Also, avoid accessing your online accounts through free Wi-Fi networks. They are unlikely to be safe. As much as possible, don’t access your important online accounts using public computers or using your own computer but connecting through a free Wi-Fi network. There have been software particularly created to snoop passwords and other important information from those who access the Internet through Wi-Fi connections.

Photo: Harland Quarrington/MOD [see page for license], via Wikimedia Commons

Photo: Harland Quarrington/MOD [see page for license], via Wikimedia Commons

4. Make sure you always have a reliable antivirus defending your computer.

The security or protection software that comes with the laptop or desktop computer you buy may not be enough. Always make sure that you have antivirus and anti-malware software. You can use free ones since they are generally reliable enough.

5. Learn to regularly update your software.

If your operating system, be it on your desktop computer or your mobile device, should be updated when there are updates available. Updates are not unimportant and should be given due attention. Often, they are released to fix bugs and plug security issues. You have to have them as soon as they are available.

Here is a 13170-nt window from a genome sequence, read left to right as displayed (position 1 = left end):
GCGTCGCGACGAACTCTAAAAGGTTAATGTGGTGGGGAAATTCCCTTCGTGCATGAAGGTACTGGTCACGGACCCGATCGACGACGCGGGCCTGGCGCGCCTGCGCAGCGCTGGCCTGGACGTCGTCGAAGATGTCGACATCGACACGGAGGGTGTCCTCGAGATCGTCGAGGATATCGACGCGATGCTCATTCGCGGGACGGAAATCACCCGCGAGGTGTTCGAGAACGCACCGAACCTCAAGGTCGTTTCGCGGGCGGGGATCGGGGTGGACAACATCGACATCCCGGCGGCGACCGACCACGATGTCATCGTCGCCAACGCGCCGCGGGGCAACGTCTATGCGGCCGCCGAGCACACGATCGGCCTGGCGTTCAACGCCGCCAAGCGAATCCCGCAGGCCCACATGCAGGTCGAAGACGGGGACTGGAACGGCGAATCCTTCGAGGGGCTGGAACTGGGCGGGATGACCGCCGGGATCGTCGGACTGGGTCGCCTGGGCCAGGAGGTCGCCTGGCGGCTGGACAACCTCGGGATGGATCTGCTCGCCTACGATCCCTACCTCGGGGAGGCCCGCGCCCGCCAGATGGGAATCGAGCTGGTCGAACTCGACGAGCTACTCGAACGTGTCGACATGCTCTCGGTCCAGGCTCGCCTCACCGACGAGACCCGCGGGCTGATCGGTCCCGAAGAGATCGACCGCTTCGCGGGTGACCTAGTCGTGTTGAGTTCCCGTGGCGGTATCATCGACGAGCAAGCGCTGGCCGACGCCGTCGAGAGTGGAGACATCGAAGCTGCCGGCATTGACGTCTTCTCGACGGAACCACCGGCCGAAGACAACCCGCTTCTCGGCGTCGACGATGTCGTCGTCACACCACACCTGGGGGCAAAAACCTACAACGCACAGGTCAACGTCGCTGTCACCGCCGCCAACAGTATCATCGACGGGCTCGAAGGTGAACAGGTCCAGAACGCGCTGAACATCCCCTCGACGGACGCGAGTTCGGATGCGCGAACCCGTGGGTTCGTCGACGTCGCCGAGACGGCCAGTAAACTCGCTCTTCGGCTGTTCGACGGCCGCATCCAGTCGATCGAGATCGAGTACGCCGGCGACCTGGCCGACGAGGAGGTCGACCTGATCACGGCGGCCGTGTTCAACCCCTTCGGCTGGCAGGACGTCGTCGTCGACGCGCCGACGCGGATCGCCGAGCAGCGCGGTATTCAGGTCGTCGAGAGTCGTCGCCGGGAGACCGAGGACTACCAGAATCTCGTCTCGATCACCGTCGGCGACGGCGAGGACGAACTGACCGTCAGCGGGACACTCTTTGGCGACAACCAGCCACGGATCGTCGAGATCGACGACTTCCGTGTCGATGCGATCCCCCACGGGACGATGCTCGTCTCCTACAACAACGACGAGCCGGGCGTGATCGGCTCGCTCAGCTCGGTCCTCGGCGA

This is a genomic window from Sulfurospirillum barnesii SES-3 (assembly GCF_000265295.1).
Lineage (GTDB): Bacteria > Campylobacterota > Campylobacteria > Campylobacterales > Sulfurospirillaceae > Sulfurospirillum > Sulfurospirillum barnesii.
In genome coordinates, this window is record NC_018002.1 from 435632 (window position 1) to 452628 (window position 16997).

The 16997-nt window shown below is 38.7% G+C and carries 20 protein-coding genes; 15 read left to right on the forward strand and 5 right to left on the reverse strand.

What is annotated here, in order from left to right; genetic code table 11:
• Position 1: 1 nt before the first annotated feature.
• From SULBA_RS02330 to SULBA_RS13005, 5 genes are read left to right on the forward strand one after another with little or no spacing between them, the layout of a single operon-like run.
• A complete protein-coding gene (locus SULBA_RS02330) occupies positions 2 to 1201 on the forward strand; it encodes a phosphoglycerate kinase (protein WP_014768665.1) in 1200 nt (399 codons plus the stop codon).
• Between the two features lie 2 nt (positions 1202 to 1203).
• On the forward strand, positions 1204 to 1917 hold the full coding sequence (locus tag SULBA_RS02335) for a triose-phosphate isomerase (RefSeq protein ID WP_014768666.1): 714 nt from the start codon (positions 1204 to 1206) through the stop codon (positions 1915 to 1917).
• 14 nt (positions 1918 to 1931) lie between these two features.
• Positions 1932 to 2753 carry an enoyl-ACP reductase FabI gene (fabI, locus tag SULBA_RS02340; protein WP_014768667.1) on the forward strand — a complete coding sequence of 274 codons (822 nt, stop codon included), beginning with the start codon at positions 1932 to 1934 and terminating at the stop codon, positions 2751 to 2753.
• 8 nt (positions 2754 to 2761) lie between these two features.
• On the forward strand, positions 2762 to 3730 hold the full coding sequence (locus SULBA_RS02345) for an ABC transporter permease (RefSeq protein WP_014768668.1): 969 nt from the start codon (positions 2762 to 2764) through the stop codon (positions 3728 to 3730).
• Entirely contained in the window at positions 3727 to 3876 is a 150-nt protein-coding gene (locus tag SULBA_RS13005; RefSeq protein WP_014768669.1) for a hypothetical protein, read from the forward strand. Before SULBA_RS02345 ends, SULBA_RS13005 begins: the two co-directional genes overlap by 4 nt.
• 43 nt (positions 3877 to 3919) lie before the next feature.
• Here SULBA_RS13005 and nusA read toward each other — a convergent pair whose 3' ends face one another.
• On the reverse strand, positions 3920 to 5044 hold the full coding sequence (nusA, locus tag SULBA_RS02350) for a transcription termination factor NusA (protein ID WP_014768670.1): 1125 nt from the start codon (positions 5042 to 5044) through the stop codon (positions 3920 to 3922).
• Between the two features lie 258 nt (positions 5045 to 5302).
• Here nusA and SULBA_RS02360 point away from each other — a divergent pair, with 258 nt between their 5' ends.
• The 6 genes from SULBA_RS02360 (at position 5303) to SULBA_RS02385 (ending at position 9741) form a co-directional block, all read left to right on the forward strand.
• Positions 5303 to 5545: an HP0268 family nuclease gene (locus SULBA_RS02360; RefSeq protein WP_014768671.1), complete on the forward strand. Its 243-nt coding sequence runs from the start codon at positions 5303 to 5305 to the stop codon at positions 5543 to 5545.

Also, you need to make sure that your antivirus or anti-malware software is regularly updated. These software rely on databases to properly detect and prevent threats. If the databases are not updated or if the software itself is not updated, you cannot expect adequate protection.

6. Always secure your mobile phone or other mobile devices especially if you are using them in accessing your money or online accounts.

Mobile devices are generally personal devices exclusively used by just one user. That’s why it makes sense locking them with passwords or pattern locks. They should not be easily accessible for anyone since they are capable of storing a lot of information, including usernames and passwords to certain online accounts.

7. If you really need to use some public computer to access your online accounts, try these techniques to trick keyloggers.

Most keyloggers record keystrokes sequentially, in a chronological order. If you suspect that a computer has a keylogger in it, you can fool its logging activity by changing the way you input your passwords. For example, you can input the last five characters first then input the first three (before the last five characters, of course), and insert the middle characters. You can also enter a long string of letters and numbers and remove the unnecessary characters to be replaced by the real characters of your password.

By Qihoo ( [GFDL ( or CC-BY-3.0 (], via Wikimedia Commons

By Qihoo ( [GFDL ( or CC-BY-3.0 (], via Wikimedia Commons

If you are one of those who hoped for the more widespread adoption of the bitcoin virtual currency, you are likely disheartened hearing upon hearing the unfavorable news about it. However, it should serve as a reminder to be more cautious with your online accounts and your manner of accessing and using your online money and other assets. It should be a reminder of how even the supposedly open source and reliable Bitcoin system can be attacked by concerted efforts to breach security online.